21. Qureshi NR, Rahman  NM, Gleeson  FV (2009)  Thoracic  ultrasound  in  the  diagnosis  of  malignant  pleural  effusion.  Thorax  64 : 139-143.
  22. Hierholzer J, Luo  L, Bittner  RC, Stroszczynski C, Schröder RJ, et  al. (2000)  MRI  and  CT  in  the  differential  diagnosis  of  pleural  disease.  Chest  J  118 : 604-609.       
  23. Benard F, Sterman  D, Smith  RJ, Kaiser LR, Albelda SM, et al. (1998)  Metabolic  imaging  of  malignant  pleural  mesothelioma  with  fluorodeoxyglucose  positron  emission  tomography.  Chest  J.  114 : 713-722.
  24. Yildirim H, Metintas  M, Entok  E, Ak G, Ak I, et  al. (2009)  Clinical  value  of  fluorodeoxyglucose-positron  emission  tomography/computed  tomography  in  differentiation  of  malignant  mesothelioma  from  asbestos-related  benign  pleural  disease : an  observational  pilot  study.  J  Thorac  Oncol  4 : 1480-1484. 
  25. Treglia G, Sadeghi  R, Annunziata  S, Lococo F, Cafarotti S, et  al. (2014)  Diagnostic  accuracy  of  18F-FDG-PET  and  PET/CT  in  the  differential  diagnosis  between  malignant  and  benign  pleural  lesions : a  systematic  review  and  meta-analysis.  Acad  Radiol  21 : 11-20.  
  26. Steward D, Waller  D, Edwards  J,  Jeyapalan K, Entwisle J (2003)  Is  there  a  role  for  pre-operative  contrast-enhanced  magnetic  resonance  imaging  for  radical  surgery  in  malignant  pleural  mesothelioma ?  Eur  J  Cardiothorac  Surg  24 : 1019-1024. 
  27. Heelan R, Rusch  V, Begg  C, Panicek DM, Caravelli JF, et  al. (1999)  Staging  of  malignant  pleural  mesothelioma: comparison  of  CT  and  MR  imaging.  Am  J  Roentgenol  172 : 1039-1047. 
  28. Attanous R, Gibbs  A (2006)  The  comparative  accuracy  of  different  pleural  biopsy  techniques  in  the  diagnosis  of  malignant  mesothelioma.  Histopathol  53 : 340-344. 
  29. Rusch VW (1995)  A  proposed  new  international  TNM  staging  system  for  malignant  pleural  mesothelioma.  Chest.  108 : 1122-1128.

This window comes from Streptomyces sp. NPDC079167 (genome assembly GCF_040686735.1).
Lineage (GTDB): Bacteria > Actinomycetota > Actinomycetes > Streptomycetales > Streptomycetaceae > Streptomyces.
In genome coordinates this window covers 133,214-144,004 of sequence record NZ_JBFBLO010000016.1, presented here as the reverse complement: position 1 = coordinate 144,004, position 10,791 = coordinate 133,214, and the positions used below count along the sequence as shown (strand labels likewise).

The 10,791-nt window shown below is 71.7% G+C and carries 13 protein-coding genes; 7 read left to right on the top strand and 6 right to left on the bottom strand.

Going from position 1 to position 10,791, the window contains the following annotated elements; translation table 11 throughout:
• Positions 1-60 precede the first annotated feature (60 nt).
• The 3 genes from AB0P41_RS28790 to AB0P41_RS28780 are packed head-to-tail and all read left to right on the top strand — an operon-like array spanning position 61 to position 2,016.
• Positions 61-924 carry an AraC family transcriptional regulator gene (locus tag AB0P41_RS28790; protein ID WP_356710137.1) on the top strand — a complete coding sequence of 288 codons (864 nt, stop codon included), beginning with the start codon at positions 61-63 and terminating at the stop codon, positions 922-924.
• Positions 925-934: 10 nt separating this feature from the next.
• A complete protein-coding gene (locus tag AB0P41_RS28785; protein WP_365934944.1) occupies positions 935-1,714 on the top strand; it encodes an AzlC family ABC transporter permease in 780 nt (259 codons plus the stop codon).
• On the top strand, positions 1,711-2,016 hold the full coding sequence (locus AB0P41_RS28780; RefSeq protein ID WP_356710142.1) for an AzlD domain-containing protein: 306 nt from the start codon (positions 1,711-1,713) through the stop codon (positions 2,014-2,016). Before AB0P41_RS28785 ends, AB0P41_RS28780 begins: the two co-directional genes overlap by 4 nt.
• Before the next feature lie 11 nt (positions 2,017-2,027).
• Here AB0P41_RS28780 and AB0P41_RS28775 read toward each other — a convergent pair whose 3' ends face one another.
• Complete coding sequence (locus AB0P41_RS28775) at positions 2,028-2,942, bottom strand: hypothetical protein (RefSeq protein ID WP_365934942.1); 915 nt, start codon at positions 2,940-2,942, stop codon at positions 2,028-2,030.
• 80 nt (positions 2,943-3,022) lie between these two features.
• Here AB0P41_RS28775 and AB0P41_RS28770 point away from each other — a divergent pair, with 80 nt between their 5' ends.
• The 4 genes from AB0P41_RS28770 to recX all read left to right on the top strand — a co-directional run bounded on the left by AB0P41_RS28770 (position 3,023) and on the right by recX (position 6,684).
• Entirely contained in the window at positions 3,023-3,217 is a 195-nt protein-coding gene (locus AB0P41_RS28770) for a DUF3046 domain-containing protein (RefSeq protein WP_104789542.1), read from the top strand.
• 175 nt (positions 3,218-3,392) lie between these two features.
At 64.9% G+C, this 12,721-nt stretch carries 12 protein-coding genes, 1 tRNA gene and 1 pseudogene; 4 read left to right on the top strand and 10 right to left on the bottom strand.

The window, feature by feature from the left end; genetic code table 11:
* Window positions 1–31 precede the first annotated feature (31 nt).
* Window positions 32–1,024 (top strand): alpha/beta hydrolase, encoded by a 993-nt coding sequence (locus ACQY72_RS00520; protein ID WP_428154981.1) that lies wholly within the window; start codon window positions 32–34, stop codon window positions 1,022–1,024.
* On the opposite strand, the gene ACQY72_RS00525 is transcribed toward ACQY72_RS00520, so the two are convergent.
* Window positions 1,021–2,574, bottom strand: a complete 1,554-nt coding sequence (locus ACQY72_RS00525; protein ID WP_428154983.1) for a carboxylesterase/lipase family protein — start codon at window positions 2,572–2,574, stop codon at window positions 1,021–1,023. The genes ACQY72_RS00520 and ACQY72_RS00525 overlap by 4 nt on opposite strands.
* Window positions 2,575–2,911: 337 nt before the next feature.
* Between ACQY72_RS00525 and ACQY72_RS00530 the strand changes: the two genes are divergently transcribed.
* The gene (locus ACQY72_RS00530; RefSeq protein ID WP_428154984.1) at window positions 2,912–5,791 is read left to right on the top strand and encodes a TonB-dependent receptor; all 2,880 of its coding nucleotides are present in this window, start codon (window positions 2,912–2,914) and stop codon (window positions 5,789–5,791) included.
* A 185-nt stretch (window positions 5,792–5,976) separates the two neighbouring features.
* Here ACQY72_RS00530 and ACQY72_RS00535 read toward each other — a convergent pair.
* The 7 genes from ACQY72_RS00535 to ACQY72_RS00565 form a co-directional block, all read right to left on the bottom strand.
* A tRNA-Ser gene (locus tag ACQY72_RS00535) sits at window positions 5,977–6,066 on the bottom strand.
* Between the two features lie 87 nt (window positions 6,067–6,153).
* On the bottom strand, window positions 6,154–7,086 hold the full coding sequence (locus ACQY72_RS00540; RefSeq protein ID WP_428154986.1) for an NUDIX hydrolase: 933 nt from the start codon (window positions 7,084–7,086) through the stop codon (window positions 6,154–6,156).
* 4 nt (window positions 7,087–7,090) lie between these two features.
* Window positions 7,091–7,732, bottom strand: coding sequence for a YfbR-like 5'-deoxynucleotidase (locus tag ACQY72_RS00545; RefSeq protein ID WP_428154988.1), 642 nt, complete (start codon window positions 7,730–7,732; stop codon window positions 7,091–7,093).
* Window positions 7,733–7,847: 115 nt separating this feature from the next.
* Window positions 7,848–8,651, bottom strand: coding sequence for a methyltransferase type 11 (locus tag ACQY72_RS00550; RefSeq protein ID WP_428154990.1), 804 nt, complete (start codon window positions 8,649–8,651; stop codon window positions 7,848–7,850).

30. Scherpereel A, Astoul  P, Baas  P, Berghmans T, Clayson H, et  al. (2010)  Guidelines  of  the  European  Respiratory  Society  and  the  European  Society  of  Thoracic  Surgeons  for  the  management  of  malignant  pleural  mesothelioma.  Eur  Respir  J.  35 : 479-495. 
  31. Wittekind C, Meyer  H (2010)  TNM  Klassifikation  maligner  Tumoren.  7.  Auflage.  Weinlheim : Wiley-VCH.   
  32. Hasegawa S, Kondo  N, Matsumoto  S, Takuwa T, Hashimoto M, et  al. (2012)  Practical  approaches  to  diagnose  and  treatment  to  malignant  pleural  mesothelioma :  a  proposal  for  diagnostic  total  parietal  pleurectomy.  Int  J  Clin  Oncol.  17 : 33-39.  
  33. Husain A, Colby  T, Ordonez  N, Allen TC, Attanoos RL, et  al. (2012)  Guidelines  for  pathologic  diagnosis  of  malignant  mesothelioma.  Arch  Pathol  Lab  Med.  136 :  1-21.
  34. Pastan I, Hassan  R (2014)  Discovery  of  mesothelin  and  exploiting  it  as  a  target  for  immunotherapy.  Cancer  Res.  74 : 2907-2912. 
  35. Chang K, Pai  LH, Batra  JK, Pastan I, Willingham MC (1992)  Characterization  of  the  antigen (CAK1)  recognized  by  monoclonal  antibody  K1  present  on  ovarian  cancers  and  normal  mesothelium.  Cancer  Res.  52 : 181-186.
  36. Chang K, Pai  LH, Pass  H, Pogrebniak HW, Tsao MS, et  al. (1993)  Monoclonal  antibody  K1  reacts  with  epithelial  mesothelioma  but  not  with  lung  adenocarcinoma.  Lung  Cancer.  8 : 336.
  37. Coppola D, Szabo  M, Boulware  D, Muraca  P, Alsarraj  M, et  al. (2004)  Correlation  of  osteopontin  protein  expression  and  pathological  stage  across  a  wide  variety  of  tumor  histologies.  Clin  Cancer  Res.  10 : 184-190.